Ian O’Riordan: Pat Hickey affair shows need for reform

The way the Olympic Council of Ireland operates will need to be completely changed

Former OCI president Pat Hickey: claim of needing “permission to do things” from the OCI executive committee now seems  a little suspect. Photograph:  Larry French/Getty Images for ANOC

Former OCI president Pat Hickey: claim of needing “permission to do things” from the OCI executive committee now seems a little suspect. Photograph: Larry French/Getty Images for ANOC

 

You know what they say about being nice to the right people on the way up. Sooner or later you are going to meet them on the way down. Which is why Pat Hickey may ultimately be judged not on what happened in Rio de Janeiro in the past few weeks but what happens next.

So where is he now? Still under house arrest in Rio. That much we know. Yet even given the fair and noble presumption of innocence – and Hickey’s own claim of there being “no substantive proof of any wrongdoing on my part” – his reign and intended succession as president of the Olympic Council of Ireland (OCI) is now written in water: it cannot possibly last.

That is not a hunch or an opinion but the simple realisation that if one thing is becoming clear from this sorry mess, it is that it must be the end of the OCI world as they once knew it. And if any good is to come from it all, that’s certainly not before its time.

If any organisation is to be torn apart, it must first be split somewhere down the middle, which the Olympic Council of Ireland now clearly is.

Take as a starting point Hickey’s typically defiant interview with RTÉ in the initial aftermath of the Olympic ticket-touting scandal which sent the sort of fireworks over Rio normally reserved for the opening ceremony.

“In the ticketing issue, we immediately assembled a committee to investigate the whole event,” Hickey told Philip Bromwell, the entire transcript of that 10-minute TV interview still neatly archived on the OCI website.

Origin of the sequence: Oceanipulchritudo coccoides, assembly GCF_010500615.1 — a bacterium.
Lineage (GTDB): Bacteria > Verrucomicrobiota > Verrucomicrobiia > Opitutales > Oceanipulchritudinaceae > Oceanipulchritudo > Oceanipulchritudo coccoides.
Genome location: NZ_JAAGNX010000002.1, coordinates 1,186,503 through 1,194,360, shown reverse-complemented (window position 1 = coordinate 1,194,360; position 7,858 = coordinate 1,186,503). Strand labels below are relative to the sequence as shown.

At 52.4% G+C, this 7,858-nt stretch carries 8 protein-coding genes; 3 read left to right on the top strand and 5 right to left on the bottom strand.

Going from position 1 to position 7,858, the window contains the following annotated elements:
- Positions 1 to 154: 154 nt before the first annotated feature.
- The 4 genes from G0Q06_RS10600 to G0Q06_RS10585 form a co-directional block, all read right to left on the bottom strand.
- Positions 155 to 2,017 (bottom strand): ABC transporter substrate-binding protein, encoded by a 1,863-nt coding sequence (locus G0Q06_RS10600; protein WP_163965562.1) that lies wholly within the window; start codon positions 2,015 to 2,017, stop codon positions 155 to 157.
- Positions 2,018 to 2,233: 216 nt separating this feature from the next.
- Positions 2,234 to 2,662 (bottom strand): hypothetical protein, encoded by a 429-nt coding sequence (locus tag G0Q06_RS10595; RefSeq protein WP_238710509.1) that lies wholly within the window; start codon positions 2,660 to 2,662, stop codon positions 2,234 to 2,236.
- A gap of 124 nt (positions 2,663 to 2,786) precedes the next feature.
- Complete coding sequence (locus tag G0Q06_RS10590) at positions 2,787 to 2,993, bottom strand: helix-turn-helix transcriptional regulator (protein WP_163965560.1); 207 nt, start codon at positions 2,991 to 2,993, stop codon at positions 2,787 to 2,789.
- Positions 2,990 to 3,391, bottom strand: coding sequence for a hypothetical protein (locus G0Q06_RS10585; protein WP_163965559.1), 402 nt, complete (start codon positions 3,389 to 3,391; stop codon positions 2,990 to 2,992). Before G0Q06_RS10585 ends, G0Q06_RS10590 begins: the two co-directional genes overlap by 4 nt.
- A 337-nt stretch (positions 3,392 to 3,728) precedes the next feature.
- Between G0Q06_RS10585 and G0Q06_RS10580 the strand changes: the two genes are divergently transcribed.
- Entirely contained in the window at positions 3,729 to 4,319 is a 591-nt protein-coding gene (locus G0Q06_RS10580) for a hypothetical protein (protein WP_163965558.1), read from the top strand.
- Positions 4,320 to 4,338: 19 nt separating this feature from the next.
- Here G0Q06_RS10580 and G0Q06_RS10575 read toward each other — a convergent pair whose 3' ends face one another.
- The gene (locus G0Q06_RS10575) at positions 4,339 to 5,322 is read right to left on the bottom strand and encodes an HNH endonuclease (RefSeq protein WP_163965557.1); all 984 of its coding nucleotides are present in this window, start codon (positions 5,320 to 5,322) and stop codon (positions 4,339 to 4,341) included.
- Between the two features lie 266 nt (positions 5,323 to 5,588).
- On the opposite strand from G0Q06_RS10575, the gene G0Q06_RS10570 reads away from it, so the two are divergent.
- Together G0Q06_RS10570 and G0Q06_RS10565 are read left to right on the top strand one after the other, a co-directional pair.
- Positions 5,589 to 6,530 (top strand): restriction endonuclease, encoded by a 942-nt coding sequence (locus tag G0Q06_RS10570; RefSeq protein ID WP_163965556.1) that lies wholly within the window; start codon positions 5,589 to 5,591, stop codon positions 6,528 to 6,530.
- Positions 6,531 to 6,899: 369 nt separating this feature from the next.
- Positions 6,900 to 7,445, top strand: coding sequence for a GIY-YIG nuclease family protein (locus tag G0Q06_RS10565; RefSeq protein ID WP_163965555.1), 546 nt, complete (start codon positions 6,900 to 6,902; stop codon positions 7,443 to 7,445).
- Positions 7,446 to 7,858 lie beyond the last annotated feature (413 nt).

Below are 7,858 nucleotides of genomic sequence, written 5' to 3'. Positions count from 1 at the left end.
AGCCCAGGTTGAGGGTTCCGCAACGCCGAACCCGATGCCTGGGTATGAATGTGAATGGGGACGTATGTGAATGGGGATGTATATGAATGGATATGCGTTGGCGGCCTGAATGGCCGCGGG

“And by the way, this is all approved by our executive committee because I’m not the Lone Ranger here. I have to go through the executive committee for permission to do things.”

Gradual exposure

With that, inadvertently or otherwise, Hickey first turned the spotlight on the modus operandi of the Olympic Council of Ireland’s executive committee, which until now not many people necessarily cared or indeed wanted to examine. The worry for Hickey is not just the gradual exposure of this operation but that the Lone Ranger may not even have his Tonto.

Because, according to Kevin Kilty, the OCI chef de mission in Rio, and Stephen Martin, the full-time chief executive of the OCI, Hickey is, indeed, “the big chief of this gang” – okay, not in their exact words, but as told to Rio police chief Ronaldo de Oliveira.

Given all that has unfolded since Hickey’s initial arrest just over two weeks ago, it’s unlikely that Kilty or Martin was telling any lies.

“They confirmed the role of Patrick Hickey as the big chief of this gang,” de Oliveira said, when recounting their testimony last week. “This was very important, that all the actions were carried out by him.”

On that basis alone, it would appear that Hickey’s claim of needing “permission to do things” from the OCI executive committee would be a little suspect – because the truth can only have one side.